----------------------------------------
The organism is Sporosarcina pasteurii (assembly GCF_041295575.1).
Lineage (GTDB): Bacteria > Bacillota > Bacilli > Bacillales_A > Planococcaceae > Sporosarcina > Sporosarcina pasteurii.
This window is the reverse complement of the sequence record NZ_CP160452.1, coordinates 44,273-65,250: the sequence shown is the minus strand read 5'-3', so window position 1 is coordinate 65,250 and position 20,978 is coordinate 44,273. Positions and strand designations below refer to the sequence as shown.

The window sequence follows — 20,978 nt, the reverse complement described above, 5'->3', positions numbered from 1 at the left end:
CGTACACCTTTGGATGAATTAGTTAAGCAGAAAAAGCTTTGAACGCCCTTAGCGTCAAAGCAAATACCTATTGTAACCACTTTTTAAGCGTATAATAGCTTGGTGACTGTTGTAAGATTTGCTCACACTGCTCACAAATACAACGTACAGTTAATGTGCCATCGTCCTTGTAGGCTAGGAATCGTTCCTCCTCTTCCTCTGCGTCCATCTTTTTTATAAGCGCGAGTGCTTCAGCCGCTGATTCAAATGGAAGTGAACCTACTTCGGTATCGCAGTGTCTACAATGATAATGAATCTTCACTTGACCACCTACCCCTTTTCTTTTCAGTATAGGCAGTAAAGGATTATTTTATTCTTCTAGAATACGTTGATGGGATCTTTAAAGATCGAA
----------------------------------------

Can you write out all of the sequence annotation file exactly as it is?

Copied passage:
The organism is Sporosarcina pasteurii (assembly GCF_041295575.1).
Lineage (GTDB): Bacteria > Bacillota > Bacilli > Bacillales_A > Planococcaceae > Sporosarcina > Sporosarcina pasteurii.
This window is the reverse complement of the sequence record NZ_CP160452.1, coordinates 44,273-65,250: the sequence shown is the minus strand read 5'-3', so window position 1 is coordinate 65,250 and position 20,978 is coordinate 44,273. Positions and strand designations below refer to the sequence as shown.

The window sequence follows — 20,978 nt, the reverse complement described above, 5'->3', positions numbered from 1 at the left end:
CGTACACCTTTGGATGAATTAGTTAAGCAGAAAAAGCTTTGAACGCCCTTAGCGTCAAAGCAAATACCTATTGTAACCACTTTTTAAGCGTATAATAGCTTGGTGACTGTTGTAAGATTTGCTCACACTGCTCACAAATACAACGTACAGTTAATGTGCCATCGTCCTTGTAGGCTAGGAATCGTTCCTCCTCTTCCTCTGCGTCCATCTTTTTTATAAGCGCGAGTGCTTCAGCCGCTGATTCAAATGGAAGTGAACCTACTTCGGTATCGCAGTGTCTACAATGATAATGAATCTTCACTTGACCACCTACCCCTTTTCTTTTCAGTATAGGCAGTAAAGGATTATTTTATTCTTCTAGAATACGTTGATGGGATCTTTAAAGATCGAA